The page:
Search Images Maps Play YouTube News Gmail Drive More »
Sign in
Screen reader users: click this link for accessible mode. Accessible mode has the same essential features but works better with your reader.

Patents

  1. Advanced Patent Search
Publication numberUS4919118 A
Publication typeGrant
Application numberUS 07/394,398
Publication dateApr 24, 1990
Filing dateAug 14, 1989
Priority dateAug 14, 1989
Fee statusLapsed
Publication number07394398, 394398, US 4919118 A, US 4919118A, US-A-4919118, US4919118 A, US4919118A
InventorsJohn C. Morris
Original AssigneeOrthopedic Technology, Inc.
Export CitationBiBTeX, EndNote, RefMan
External Links: USPTO, USPTO Assignment, Espacenet
Motion limiter for short leg walker
US 4919118 A
Abstract
A motion limiter (2) for use with a short leg walker (4) includes a threaded shaft (20) passing freely through a hole (42) in a sliding block or guide (36) that is pivotally attached preferably to an upper part (6) of the walker. The lower end (28) of the shaft is preferably pivotally mounted in a recess (34) in the lower portion (10) of the walker and the remainder of the shaft is free to slide within the hole in the sliding block within a recess (26) in the upper part of the walker. The position of stop members (64, 68), threaded to the shaft above and below the block, determine the amount or fraction of the shaft permitted to pass through the hole in the sliding block. As the stop members are positioned along the shaft relatively far apart from one another, a greater length of the threaded shaft is permitted to pass through the sliding block, thereby increasing the range of motion of the walker. Conversely, as the stop members are moved relatively closer together, the range of motion decreases. If the stop members are positioned so as to abut the sliding block, no range of motion is permitted. The stop members may be positioned by a user without using tools.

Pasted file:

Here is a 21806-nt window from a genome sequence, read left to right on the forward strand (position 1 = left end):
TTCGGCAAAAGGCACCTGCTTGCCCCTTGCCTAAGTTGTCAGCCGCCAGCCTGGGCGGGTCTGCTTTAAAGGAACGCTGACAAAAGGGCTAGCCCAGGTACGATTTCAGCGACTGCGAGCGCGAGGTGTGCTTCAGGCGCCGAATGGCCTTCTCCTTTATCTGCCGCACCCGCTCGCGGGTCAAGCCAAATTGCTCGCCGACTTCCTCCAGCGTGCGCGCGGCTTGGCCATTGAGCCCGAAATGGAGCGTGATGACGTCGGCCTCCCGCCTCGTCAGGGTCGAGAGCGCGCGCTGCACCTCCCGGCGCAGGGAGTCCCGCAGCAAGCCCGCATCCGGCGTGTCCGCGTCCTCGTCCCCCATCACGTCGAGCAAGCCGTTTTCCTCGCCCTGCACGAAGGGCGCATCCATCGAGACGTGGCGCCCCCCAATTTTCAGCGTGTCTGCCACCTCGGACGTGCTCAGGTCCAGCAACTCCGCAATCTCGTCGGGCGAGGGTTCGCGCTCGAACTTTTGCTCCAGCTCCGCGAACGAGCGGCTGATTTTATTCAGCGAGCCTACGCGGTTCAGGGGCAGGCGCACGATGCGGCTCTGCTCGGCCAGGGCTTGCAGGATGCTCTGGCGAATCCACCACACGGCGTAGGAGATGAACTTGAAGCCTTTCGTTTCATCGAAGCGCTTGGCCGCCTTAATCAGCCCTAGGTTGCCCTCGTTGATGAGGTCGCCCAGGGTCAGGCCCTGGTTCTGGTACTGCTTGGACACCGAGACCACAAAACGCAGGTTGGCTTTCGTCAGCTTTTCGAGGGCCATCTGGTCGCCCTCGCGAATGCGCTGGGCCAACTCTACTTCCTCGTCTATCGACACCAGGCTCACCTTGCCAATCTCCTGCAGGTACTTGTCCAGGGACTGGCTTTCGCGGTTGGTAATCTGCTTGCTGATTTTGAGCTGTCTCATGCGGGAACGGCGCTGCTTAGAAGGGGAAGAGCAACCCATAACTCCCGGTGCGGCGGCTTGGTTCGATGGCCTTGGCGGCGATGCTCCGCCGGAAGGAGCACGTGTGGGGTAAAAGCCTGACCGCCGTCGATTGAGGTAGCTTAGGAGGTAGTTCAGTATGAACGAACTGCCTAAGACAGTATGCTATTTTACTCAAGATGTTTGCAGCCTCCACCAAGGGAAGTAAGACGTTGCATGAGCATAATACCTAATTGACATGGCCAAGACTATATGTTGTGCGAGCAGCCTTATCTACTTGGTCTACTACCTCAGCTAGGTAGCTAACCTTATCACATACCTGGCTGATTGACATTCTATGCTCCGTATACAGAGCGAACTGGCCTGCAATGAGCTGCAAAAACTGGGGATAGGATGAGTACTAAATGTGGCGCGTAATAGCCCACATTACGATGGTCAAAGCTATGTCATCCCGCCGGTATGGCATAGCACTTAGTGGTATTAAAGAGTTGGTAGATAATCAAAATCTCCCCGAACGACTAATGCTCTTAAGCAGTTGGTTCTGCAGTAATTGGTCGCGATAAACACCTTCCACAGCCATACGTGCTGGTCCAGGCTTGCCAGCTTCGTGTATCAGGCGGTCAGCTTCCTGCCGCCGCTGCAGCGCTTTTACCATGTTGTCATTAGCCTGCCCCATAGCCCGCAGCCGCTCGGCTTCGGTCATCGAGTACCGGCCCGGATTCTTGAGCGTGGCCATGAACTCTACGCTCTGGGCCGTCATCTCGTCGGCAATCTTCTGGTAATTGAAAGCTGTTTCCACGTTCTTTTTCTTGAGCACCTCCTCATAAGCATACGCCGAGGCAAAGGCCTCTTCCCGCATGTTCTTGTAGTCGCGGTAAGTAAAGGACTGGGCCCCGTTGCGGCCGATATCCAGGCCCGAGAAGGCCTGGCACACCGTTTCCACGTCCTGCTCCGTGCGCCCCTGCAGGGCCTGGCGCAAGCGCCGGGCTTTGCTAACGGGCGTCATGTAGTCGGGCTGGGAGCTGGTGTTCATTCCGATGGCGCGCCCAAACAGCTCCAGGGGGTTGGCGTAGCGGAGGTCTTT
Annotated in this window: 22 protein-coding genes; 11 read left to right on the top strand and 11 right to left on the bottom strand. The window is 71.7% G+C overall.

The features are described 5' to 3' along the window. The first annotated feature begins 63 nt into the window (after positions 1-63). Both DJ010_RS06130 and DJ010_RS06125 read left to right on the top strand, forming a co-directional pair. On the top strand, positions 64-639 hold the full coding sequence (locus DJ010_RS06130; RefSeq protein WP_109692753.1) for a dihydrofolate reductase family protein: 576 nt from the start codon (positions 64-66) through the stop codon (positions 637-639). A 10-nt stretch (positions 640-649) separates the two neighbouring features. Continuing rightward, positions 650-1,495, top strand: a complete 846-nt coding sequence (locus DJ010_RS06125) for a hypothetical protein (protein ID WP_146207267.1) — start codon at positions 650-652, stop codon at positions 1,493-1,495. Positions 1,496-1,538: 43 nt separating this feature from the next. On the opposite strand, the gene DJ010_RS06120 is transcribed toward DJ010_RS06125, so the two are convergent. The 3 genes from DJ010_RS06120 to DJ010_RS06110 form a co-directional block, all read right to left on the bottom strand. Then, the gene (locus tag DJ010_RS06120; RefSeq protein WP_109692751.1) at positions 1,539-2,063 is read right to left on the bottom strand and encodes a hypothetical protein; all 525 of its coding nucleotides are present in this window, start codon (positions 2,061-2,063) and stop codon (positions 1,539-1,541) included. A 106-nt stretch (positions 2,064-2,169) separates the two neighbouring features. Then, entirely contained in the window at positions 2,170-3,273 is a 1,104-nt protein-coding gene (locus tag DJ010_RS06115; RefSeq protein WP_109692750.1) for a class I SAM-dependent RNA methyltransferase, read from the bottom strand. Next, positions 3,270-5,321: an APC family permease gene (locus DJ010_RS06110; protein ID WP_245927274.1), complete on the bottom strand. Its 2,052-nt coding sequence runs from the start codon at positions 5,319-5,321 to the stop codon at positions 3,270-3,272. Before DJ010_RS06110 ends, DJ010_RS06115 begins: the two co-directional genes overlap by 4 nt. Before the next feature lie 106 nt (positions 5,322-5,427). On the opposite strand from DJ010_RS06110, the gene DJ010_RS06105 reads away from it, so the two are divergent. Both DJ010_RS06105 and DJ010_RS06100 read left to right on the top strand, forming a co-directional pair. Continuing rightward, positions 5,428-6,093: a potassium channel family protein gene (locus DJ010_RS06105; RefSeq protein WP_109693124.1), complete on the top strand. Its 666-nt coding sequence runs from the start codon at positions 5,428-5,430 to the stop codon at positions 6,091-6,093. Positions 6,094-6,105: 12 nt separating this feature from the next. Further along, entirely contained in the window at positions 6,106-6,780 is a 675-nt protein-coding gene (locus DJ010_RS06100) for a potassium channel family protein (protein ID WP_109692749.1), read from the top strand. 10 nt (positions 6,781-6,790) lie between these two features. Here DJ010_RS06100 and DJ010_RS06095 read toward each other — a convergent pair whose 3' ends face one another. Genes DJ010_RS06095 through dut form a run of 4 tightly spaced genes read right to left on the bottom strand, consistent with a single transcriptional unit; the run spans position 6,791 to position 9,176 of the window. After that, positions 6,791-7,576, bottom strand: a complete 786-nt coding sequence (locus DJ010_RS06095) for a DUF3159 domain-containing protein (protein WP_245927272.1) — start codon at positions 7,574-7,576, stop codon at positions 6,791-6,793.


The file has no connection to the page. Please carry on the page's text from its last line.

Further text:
Images(3)
Previous page
Next page
Claims(21)
What is claimed is:
1. A motion limiter for a short leg walker of the type having an upper member joined to a lower member to permit relative movement therebetween, the motion limiter comprising:
a shaft having a first end, a second end, a length therebetween and defining a cross section, the second shaft end adapted to be pivotally attached to a chosen one of the upper and lower members;
a guide having upper and lower surfaces and defining a hole therethrough sized to accommodate the cross section of said shaft, the guide adapted to be pivotally attached to the unchosen one of the upper and lower members;
said shaft being disposed within said hole whereby a sliding movement of the shaft through said guide is permitted as the first and second members move relative to one another; and
first and second stop members positioned along the shaft on either side of the guide to limit the movement of the shaft through the guide thereby limiting the range of motion of the upper member relative to the lower member, at least said first stop member being adjustably positionable along the shaft to adjust said range of motion.